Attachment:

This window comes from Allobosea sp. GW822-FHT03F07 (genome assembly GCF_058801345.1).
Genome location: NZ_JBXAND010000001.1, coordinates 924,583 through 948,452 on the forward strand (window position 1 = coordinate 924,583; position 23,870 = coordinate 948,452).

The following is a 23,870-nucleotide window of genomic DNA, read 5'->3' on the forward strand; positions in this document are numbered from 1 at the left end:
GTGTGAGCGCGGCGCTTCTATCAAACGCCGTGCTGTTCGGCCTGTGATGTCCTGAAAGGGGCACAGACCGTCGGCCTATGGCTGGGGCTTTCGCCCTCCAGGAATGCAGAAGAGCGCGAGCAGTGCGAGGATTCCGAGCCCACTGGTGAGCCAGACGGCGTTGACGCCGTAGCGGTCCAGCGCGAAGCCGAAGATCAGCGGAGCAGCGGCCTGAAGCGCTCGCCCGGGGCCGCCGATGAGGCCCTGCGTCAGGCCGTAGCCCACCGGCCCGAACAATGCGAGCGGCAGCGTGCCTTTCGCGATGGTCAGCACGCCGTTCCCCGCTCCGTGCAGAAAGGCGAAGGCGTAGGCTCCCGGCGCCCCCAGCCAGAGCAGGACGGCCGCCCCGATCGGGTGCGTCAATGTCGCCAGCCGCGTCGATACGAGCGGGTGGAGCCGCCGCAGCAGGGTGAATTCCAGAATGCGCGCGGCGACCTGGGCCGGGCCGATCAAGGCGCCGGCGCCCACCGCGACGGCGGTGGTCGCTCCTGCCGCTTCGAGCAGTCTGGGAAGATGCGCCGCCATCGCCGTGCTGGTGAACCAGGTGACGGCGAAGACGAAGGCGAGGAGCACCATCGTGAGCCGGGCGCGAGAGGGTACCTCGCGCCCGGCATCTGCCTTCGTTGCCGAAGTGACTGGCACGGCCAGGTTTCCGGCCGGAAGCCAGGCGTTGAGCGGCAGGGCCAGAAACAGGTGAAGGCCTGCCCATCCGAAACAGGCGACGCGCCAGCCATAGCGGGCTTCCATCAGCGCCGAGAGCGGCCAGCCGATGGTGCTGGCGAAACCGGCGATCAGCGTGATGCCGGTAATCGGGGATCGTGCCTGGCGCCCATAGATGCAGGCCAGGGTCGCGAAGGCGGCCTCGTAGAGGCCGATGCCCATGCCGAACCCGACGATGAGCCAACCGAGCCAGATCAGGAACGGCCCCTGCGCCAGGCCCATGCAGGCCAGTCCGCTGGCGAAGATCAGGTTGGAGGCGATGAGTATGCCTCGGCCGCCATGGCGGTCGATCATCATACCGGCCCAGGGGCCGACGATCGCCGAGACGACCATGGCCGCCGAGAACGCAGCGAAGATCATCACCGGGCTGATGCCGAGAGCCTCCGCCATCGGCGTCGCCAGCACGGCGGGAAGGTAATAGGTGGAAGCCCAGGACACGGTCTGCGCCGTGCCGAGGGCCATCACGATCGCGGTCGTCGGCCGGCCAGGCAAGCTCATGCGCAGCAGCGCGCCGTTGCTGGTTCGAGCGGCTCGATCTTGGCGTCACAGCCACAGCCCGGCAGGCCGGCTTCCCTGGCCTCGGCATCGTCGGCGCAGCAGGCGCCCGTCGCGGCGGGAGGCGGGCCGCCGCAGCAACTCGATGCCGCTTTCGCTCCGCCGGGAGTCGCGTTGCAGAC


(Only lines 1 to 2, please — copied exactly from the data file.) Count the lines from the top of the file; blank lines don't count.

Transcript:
This window comes from Allobosea sp. GW822-FHT03F07 (genome assembly GCF_058801345.1).
Genome location: NZ_JBXAND010000001.1, coordinates 924,583 through 948,452 on the forward strand (window position 1 = coordinate 924,583; position 23,870 = coordinate 948,452).